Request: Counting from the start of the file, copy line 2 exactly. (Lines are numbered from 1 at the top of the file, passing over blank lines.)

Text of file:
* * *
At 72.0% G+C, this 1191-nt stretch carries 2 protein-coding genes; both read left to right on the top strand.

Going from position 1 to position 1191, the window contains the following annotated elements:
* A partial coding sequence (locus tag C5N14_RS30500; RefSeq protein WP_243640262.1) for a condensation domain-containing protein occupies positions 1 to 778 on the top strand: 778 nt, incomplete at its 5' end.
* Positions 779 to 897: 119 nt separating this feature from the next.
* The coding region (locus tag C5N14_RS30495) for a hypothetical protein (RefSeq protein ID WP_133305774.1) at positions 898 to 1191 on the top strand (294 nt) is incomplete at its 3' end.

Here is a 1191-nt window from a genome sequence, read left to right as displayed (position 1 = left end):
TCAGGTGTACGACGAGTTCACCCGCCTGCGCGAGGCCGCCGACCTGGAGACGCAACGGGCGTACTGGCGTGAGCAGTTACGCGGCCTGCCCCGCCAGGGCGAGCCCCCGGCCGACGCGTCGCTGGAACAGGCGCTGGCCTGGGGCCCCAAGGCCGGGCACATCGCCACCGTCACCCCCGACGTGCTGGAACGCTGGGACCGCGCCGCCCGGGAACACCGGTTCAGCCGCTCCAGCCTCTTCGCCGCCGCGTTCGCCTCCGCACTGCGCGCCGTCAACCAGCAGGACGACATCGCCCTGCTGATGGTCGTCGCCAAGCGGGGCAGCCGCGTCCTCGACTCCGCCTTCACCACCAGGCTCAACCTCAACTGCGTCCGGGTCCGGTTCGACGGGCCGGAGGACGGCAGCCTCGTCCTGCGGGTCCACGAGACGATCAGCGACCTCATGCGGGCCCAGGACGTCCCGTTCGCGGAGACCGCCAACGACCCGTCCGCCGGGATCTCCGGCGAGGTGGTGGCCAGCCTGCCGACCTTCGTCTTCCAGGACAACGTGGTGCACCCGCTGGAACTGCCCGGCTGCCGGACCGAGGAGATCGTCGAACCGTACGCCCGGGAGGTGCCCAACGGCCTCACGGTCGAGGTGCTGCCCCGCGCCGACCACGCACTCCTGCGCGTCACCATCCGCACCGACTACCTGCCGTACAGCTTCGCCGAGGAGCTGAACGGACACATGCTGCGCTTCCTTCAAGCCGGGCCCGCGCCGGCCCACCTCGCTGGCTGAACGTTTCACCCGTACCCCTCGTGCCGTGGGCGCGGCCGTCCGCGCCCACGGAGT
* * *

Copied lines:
Going from position 1 to position 1191, the window contains the following annotated elements: